Wednesday, 12 February 2014

Poison! - Althéa Mechanics (Poison Use Poll Added)

A Tempting Proposal?
I decided to take a break from conversations and add a few encounters. One thing led to another (doesn't it always) and I soon found myself learning about how poison works in NWN. So, this week, I have been looking more closely at poison, particularly when it comes to the "item" and how it is "applied to weapons".

In my own experience with the use of it in the game, I have always found it very frustrating to use. First, I considered it very expensive for what it did. Second, I could never make any practical use of it ... I would mess up applying it (i.e. I would accidentally use it on a wrong type of weapon and lose it), and third, it never lasted long enough to be of any practical use if I succeeded anyway! For the Althéa campaign, I decided to address all these issues to make the poison item a useful and tempting item to purchase and use. Here are my results:





You Like This One?
Or Maybe This One?
Stackable Bottles: First and foremost, I changed the "item" type to a "single-use miscellaneous stackable item" so that I could allow potion bottles to be stacked in one item slot, rather than use individual slots with "charges". This allows me to add checks to the two poison scripts that apply poison to weapons and to make sure the player does not lose the item if used incorrectly, by adding the item back if used in error.

Useful Application: Second, I have changed the way "duration" is handled for the poison after it has been applied. In the official campaign, the poison last for 3 rounds. In the Althéa Campaign, I have allowed the applied poison to last for a random 1-3 successful hits. Hopefully, the difference in application should be obvious. And while it is true that a high level character could potentially have had more successful strikes in 3 rounds compared to only 1-3 hits, on balance, the advantage is not being forced to use the poison within the 3 rounds after application. BONUS APPLICATION: If applied to a set of arrows or bolts, then the whole set remain "poisoned" until used up.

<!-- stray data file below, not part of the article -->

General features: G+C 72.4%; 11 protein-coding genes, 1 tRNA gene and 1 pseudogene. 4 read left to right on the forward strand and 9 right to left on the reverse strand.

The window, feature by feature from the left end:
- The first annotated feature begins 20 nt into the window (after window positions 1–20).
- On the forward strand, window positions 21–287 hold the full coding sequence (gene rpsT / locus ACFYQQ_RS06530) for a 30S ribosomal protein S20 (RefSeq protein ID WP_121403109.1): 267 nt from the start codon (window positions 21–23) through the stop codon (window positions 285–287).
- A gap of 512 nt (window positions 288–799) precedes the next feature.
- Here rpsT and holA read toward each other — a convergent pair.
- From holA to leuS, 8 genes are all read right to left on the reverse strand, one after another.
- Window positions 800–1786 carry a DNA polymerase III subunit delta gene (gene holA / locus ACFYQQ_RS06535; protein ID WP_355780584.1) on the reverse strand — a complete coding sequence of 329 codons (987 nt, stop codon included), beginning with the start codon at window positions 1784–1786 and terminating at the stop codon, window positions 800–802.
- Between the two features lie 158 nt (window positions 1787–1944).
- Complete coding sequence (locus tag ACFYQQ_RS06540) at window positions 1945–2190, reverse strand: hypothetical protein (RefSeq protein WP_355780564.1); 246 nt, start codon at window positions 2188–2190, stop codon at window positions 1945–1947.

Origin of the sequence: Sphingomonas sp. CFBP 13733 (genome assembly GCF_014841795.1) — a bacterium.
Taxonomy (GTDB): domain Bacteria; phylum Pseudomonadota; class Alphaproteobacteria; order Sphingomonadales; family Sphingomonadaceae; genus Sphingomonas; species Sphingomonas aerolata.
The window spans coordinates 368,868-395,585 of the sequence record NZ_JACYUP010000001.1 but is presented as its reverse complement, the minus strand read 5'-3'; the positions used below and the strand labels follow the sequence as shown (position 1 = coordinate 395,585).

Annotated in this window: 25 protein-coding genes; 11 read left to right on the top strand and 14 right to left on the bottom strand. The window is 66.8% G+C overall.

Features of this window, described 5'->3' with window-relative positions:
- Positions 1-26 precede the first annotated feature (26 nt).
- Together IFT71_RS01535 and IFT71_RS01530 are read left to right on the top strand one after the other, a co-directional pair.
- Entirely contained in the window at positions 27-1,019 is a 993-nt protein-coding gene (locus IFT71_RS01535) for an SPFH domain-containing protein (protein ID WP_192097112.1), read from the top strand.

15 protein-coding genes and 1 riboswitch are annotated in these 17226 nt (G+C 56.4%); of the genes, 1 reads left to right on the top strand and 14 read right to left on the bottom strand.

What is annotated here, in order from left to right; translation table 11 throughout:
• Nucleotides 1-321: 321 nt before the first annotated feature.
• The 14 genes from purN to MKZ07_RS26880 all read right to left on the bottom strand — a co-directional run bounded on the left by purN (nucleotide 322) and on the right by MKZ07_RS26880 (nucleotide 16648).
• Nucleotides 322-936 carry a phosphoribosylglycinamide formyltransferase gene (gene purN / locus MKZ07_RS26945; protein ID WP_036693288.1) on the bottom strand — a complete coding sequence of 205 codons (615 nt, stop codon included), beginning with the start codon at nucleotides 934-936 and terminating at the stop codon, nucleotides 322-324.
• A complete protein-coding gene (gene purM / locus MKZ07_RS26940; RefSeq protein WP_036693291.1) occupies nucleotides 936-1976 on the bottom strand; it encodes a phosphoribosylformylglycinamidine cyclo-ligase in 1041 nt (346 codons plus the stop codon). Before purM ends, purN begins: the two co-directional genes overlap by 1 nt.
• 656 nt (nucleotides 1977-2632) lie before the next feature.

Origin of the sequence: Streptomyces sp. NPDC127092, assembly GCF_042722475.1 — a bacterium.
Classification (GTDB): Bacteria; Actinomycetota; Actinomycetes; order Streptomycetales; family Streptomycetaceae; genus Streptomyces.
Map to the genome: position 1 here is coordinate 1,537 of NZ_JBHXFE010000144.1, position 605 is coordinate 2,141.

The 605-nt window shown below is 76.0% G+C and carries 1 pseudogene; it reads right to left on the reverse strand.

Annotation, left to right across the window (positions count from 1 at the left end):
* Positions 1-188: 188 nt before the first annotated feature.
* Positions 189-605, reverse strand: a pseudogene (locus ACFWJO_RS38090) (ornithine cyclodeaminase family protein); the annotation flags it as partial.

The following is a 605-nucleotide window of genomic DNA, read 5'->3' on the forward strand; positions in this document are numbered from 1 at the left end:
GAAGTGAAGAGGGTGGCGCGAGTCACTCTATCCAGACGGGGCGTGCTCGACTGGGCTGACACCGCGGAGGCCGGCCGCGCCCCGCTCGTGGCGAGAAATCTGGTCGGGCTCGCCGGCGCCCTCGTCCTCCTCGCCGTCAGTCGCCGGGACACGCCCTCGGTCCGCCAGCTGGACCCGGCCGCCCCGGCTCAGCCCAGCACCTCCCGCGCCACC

Game Feedback: Lastly, I am a great fan of game feedback, and feedback of when the poison is active or when it has all been used is given in the game during combat.

Two Systems: I intend to use both "poison" systems that come with NWN, as they differ in their means of poison application. I will be using the older system for "Simple Poisons", which can only fail application on a roll of 1 on a D20, and the newer system for more complex poisons, which require a dexterity roll to apply. To be clear, however, both systems use my improved checking, feedback and duration improvements, and only differ when skill is required to applying the poison to the weapon.

UPDATE (27/02/14): Due to popular demand regarding stronger poisons and concerns regarding safety, I have done the following:-

1) There will be two types of poisons: "Simple" and "Specialist".